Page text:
Colorado reserves would last just 3 weeks in recession, says report
Author: Marianne Goodland - August 29, 2018 - Updated: September 13, 2018
Colorado ranks slightly better than average among the states in how long the state could run on its “rainy day” reserves in a major recession. Still, that’s not long, says a new report from the Pew Charitable Trusts.
The report says Colorado state government could run for 21.5 days on its rainy-day funds alone if another major recession caused problems akin to the ones the state faced during the 2008 Great Recession and in the years that followed. That compares to the 50-state average of 20.5 days.
Still, Pew says that’s progress for Colorado, which is one of 26 states that could “cover a bigger share of spending with rainy-day funds” than they could before the Great Recession.
But the report adds that Colorado is also among the states that have a “thinner cushion against budget shortfalls” when rainy-day reserves are added to general fund dollars left over at the end of a budget year.
The Pew report doesn’t take into account any changes made to the general fund reserve in the last fiscal year that ended on June 30.
Colorado’s general fund reserve — the state’s version of the rainy day fund — is at $674.9 million. The June 2018 revenue forecast from the state Office of Planning and Budgeting said the reserve in 2018-19 should be at around $813 million.
Both Gov. John Hickenlooper and the General Assembly have made efforts to boost the reserve from its statutorily-required 6 percent to around 7.25 percent of appropriations.
While that may sound like good news, four years ago, a study from George Mason University estimated Colorado’s government would need about $790 million in reserve to weather an average recession. A particularly bad one, like 2008, would require about $2 billion in reserves to avoid substantial budget cuts or raising taxes.
The last recession resulted in a $1 billion cut to K-12 education, and that tab is still open. Other agencies, such as the state’s public colleges and universities, also wound up with big cuts to their general fund support, which they covered with 9 percent (on average) annual tuition increases.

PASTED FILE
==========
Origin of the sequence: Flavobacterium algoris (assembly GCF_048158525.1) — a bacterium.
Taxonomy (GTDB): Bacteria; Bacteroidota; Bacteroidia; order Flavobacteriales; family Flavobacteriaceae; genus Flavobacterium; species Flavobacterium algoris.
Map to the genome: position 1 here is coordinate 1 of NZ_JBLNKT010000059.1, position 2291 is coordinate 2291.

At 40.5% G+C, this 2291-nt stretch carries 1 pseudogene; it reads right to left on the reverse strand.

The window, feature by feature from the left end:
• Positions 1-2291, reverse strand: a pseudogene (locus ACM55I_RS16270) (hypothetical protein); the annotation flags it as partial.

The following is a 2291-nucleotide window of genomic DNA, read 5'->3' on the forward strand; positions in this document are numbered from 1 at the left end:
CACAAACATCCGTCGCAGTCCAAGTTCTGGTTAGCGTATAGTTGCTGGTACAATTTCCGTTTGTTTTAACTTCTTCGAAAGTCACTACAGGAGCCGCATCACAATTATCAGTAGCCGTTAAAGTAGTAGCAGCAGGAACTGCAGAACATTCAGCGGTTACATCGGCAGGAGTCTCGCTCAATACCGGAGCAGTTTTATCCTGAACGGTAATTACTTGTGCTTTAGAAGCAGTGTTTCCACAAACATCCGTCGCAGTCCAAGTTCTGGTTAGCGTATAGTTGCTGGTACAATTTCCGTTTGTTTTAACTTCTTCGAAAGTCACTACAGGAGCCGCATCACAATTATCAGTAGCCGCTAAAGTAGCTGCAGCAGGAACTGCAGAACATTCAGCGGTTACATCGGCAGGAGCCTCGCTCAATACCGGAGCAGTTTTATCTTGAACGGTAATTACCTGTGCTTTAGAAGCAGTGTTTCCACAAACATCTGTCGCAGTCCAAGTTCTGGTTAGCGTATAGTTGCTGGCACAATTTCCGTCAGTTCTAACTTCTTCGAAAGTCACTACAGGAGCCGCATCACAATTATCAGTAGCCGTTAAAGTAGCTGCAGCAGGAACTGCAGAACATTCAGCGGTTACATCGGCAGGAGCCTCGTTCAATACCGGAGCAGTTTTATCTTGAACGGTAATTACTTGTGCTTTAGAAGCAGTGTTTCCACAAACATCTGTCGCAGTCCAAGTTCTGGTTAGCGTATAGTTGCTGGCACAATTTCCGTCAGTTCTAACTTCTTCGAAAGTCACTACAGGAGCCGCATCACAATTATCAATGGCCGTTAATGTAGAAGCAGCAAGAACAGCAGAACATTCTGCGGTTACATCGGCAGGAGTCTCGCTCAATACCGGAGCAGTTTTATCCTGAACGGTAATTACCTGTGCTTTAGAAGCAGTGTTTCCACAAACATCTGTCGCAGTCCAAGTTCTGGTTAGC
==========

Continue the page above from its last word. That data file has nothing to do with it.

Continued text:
Colorado and Oregon both were cited in the report, released Wednesday, for having the second-highest growth in rainy-day funds since the pre-recession peaks. However, the report noted that both states have constitutional limits on tax revenue growth — TABOR in Colorado — that could trigger refunds to taxpayers if those gains continue.
That mirrors forecasts from the Legislative Council and the Governor’s Office of State Planning and Budgeting. Economists said in June that taxpayer refunds that would go to seniors and disabled veterans to cover half of their property taxes, for example, are likely in the coming year.
The states with the most cash-on-hand to cover a recession include Alaska, which could fund its government for more than a year without any change at all (376 days); Wyoming, at 366 days; Texas, with 70 days, and West Virginia at 56 days.
The Pew report said there is more general fund dollars in reserve, $54.7 billion among the 50 states, than ever before. That could cover a median of 20.5 days, or 5.6 percent of general fund spending, the report said.
The possibility of another recession isn’t just an academic exercise. Many economists believe the nation is already overdue for its next recession, predicting one could take place as soon as next year. Colorado economists have cited both a tight labor market, made worse by immigration issues, and the president’s trade war as factors that could trigger a downturn and a recession after that.